But at the end of the day, the problem is that you need two to tango — or two to merengue, or two to salsa, or two to danzón, pick your favorite dance. Yes, the U.S. has been generally absent from the region. It wasn’t only the four years of [then-President Donald] Trump. It was even a problem even before then, and obviously this last year at the Biden administration.
If you look at Latin American leadership, they’re completely AWOL. Look at the two big diplomatic powerhouses in Latin America: Mexico and Brazil. You’ve got one leader in Mexico who has dedicated precious little time to foreign policy, and when he does, he unfortunately decides the best way to engage is to diplomatically sandbag and blindside President Biden by threatening to boycott the summit.
Then look at Brazil. [President Jair] Bolsonaro hasn’t even had a conversation with Joe Biden, in part because of his own doing and his relationship with Donald Trump but also because he does not have the appetite for international affairs of some of his predecessors.
Look at the other regional mechanisms. There’s UNASUR, there’s MERCOSUR, there’s CELAC. All they do is have summit after summit. It’s like a mountain range.
This will raise hackles, but if Joe Biden needs to talk to a leader of Latin America, sort of a president that is seen as playing the role of leading the region, who the hell does he talk to these days? There’s no one.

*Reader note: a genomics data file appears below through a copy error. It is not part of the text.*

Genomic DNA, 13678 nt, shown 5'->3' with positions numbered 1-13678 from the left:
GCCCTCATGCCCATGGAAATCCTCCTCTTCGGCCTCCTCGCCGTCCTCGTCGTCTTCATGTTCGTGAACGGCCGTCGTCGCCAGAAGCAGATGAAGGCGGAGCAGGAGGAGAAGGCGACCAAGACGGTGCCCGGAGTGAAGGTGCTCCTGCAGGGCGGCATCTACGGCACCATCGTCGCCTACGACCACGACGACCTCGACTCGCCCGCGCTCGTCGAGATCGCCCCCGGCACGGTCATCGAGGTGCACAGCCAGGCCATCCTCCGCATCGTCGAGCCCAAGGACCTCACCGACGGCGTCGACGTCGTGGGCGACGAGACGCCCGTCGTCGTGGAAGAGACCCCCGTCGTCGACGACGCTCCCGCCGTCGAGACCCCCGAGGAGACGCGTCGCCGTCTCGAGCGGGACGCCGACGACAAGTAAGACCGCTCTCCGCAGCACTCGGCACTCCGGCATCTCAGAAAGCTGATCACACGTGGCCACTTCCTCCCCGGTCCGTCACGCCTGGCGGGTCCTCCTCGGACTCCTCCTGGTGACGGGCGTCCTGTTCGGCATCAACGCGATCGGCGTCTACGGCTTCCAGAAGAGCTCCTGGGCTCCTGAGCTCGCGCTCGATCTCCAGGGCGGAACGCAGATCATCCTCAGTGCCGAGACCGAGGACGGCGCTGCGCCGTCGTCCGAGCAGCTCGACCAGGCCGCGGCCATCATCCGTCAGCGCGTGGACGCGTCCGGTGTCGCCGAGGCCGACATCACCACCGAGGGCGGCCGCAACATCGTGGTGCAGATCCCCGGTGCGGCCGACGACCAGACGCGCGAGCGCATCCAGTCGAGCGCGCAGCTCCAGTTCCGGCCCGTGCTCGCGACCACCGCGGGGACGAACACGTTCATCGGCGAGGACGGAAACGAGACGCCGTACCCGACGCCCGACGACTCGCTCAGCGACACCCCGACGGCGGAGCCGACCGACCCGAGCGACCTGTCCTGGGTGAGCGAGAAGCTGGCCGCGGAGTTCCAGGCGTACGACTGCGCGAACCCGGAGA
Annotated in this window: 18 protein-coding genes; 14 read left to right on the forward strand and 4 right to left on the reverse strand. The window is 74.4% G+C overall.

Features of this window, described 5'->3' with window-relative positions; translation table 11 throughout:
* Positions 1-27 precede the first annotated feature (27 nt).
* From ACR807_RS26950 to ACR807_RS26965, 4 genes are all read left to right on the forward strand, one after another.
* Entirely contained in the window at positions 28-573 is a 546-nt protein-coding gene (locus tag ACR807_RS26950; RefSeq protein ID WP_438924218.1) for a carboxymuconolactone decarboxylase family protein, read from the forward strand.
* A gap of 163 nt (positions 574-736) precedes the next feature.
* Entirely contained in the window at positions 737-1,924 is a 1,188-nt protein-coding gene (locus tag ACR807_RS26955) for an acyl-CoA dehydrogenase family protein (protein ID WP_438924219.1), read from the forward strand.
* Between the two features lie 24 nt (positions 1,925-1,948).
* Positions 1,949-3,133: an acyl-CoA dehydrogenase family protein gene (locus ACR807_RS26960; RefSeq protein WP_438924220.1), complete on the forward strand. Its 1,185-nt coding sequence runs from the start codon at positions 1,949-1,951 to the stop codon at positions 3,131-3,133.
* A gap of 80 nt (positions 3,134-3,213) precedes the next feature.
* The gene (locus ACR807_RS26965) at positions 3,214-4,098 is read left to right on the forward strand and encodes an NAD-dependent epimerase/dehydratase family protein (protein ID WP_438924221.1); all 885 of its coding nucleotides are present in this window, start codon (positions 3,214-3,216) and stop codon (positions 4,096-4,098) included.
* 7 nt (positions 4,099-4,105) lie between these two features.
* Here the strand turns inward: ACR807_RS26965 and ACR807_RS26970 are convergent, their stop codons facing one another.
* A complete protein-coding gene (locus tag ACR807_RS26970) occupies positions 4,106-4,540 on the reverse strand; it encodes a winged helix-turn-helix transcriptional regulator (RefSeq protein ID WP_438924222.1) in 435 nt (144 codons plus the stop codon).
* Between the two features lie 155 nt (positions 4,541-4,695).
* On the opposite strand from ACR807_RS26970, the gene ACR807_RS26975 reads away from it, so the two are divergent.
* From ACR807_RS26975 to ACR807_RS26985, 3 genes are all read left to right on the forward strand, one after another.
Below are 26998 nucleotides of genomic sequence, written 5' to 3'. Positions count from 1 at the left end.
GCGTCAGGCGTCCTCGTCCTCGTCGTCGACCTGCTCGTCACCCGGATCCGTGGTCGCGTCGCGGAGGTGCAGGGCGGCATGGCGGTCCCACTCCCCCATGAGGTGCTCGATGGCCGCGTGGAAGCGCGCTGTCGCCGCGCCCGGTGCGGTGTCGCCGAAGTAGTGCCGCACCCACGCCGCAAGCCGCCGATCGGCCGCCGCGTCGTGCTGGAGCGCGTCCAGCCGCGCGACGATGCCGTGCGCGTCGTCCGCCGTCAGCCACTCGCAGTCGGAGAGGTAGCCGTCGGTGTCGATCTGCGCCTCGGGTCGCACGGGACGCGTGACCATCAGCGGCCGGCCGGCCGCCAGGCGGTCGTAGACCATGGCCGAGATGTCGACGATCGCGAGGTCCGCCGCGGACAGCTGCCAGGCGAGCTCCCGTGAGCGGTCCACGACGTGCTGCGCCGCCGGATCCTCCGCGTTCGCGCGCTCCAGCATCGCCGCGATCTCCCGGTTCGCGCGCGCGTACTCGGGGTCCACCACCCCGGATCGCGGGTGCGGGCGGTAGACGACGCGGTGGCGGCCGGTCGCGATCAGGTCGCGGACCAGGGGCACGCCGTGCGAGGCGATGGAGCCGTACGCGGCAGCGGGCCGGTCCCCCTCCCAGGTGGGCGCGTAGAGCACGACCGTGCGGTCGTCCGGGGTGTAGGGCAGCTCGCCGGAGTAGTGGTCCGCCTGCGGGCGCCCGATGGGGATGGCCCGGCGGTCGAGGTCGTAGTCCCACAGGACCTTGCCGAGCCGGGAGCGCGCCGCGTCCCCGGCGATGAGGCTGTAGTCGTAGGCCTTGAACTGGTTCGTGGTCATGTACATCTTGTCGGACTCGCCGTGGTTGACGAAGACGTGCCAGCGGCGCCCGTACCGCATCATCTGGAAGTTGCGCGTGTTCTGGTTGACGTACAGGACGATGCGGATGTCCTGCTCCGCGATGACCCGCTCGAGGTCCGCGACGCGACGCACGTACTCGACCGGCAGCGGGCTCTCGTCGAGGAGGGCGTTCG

G: Many in D.C. seem particularly concerned by Russia and China gaining influence in the region. Is there something to that or is it overblown?
AS: I’m less concerned about Russia. Russia is sort of sticking it to the U.S. by showing them that [the U.S.] sphere of influence can also be pierced by [Russia’s] presence in Venezuela or Cuba. We see what has happened when they’ve sent bombers or frigates to Venezuela or Cuba. They can barely fly or float. I’m not that concerned about that aspect of Russia. I am more concerned about Russia’s footprint in the hemisphere in terms of propaganda and disinformation, particularly in South America. [Russian media outlets] RT and Sputnik are churning lies throughout the region.
The more challenging and real one is China because China has, I think, occupied a void that the U.S. has left. It’s occupied it not only in terms of infrastructure investment and commodities, but also in terms of public diplomacy. How China is wielding its soft power in Latin America is, I think, one issue that I think that the U.S. should be concerned about. If you look at U.S. public diplomacy efforts in the region, that’s where you can make the case of a lack of engagement and lack of strategic vision by the U.S. in the hemisphere.
G: What would a more engaged or strategic U.S. approach look like?
AS: For starters, it’s a U.S. that is willing to spend diplomatic capital, and a secretary of state who goes to the Americas. Josh, do you know which member of the Cabinet travels most to Latin America and the Caribbean? It’s not [Secretary of State] Tony Blinken. It’s the secretary of homeland security. And it’s not only this administration. It was certainly true of the Obama administration and the George W. Bush administration.
So, [the focus is] drugs and crime and migration. What you need is also [Secretary of Commerce] Gina Raimondo and [Secretary of Energy] Jennifer Granholm. You certainly need Blinken. You need a much more whole-of-government approach to the way the U.S. engages the Americas.
Thanks to Lillian Barkley for copy editing this article.